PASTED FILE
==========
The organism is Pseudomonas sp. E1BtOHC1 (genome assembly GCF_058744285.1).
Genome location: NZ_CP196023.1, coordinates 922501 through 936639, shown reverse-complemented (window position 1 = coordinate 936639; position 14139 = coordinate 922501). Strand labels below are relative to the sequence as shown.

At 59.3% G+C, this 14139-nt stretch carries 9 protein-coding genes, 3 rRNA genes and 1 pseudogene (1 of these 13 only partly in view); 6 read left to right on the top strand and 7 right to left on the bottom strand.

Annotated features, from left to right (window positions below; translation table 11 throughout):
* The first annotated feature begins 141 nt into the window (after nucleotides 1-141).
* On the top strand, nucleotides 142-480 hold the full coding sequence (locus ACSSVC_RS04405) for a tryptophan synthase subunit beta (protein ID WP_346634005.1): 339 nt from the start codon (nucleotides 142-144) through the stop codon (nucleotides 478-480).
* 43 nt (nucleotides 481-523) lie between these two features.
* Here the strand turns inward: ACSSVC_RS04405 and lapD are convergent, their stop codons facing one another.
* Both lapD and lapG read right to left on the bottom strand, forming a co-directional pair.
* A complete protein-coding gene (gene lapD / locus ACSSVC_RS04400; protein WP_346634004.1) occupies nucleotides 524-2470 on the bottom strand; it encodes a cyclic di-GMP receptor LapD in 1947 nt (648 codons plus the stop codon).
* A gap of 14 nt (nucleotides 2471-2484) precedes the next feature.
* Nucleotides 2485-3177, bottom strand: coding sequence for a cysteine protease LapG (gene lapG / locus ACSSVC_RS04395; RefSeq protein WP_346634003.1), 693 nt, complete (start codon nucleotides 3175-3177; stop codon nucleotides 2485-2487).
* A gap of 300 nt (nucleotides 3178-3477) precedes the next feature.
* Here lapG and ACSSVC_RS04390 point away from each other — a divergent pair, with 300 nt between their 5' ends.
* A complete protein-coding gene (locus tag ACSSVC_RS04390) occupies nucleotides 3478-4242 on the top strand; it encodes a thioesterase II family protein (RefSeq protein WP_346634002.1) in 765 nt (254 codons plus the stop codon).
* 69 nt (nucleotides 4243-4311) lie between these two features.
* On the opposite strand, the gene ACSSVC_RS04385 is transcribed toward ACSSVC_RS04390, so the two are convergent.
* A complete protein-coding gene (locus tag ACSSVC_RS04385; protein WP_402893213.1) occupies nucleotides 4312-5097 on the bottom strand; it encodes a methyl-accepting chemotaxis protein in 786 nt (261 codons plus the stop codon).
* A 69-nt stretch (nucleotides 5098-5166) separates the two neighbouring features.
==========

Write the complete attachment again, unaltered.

The organism is Pseudomonas sp. E1BtOHC1 (genome assembly GCF_058744285.1).
Genome location: NZ_CP196023.1, coordinates 922501 through 936639, shown reverse-complemented (window position 1 = coordinate 936639; position 14139 = coordinate 922501). Strand labels below are relative to the sequence as shown.

At 59.3% G+C, this 14139-nt stretch carries 9 protein-coding genes, 3 rRNA genes and 1 pseudogene (1 of these 13 only partly in view); 6 read left to right on the top strand and 7 right to left on the bottom strand.

Annotated features, from left to right (window positions below; translation table 11 throughout):
* The first annotated feature begins 141 nt into the window (after nucleotides 1-141).
* On the top strand, nucleotides 142-480 hold the full coding sequence (locus ACSSVC_RS04405) for a tryptophan synthase subunit beta (protein ID WP_346634005.1): 339 nt from the start codon (nucleotides 142-144) through the stop codon (nucleotides 478-480).
* 43 nt (nucleotides 481-523) lie between these two features.
* Here the strand turns inward: ACSSVC_RS04405 and lapD are convergent, their stop codons facing one another.
* Both lapD and lapG read right to left on the bottom strand, forming a co-directional pair.
* A complete protein-coding gene (gene lapD / locus ACSSVC_RS04400; protein WP_346634004.1) occupies nucleotides 524-2470 on the bottom strand; it encodes a cyclic di-GMP receptor LapD in 1947 nt (648 codons plus the stop codon).
* A gap of 14 nt (nucleotides 2471-2484) precedes the next feature.
* Nucleotides 2485-3177, bottom strand: coding sequence for a cysteine protease LapG (gene lapG / locus ACSSVC_RS04395; RefSeq protein WP_346634003.1), 693 nt, complete (start codon nucleotides 3175-3177; stop codon nucleotides 2485-2487).
* A gap of 300 nt (nucleotides 3178-3477) precedes the next feature.
* Here lapG and ACSSVC_RS04390 point away from each other — a divergent pair, with 300 nt between their 5' ends.
* A complete protein-coding gene (locus tag ACSSVC_RS04390) occupies nucleotides 3478-4242 on the top strand; it encodes a thioesterase II family protein (RefSeq protein WP_346634002.1) in 765 nt (254 codons plus the stop codon).
* 69 nt (nucleotides 4243-4311) lie between these two features.
* On the opposite strand, the gene ACSSVC_RS04385 is transcribed toward ACSSVC_RS04390, so the two are convergent.
* A complete protein-coding gene (locus tag ACSSVC_RS04385; protein WP_402893213.1) occupies nucleotides 4312-5097 on the bottom strand; it encodes a methyl-accepting chemotaxis protein in 786 nt (261 codons plus the stop codon).
* A 69-nt stretch (nucleotides 5098-5166) separates the two neighbouring features.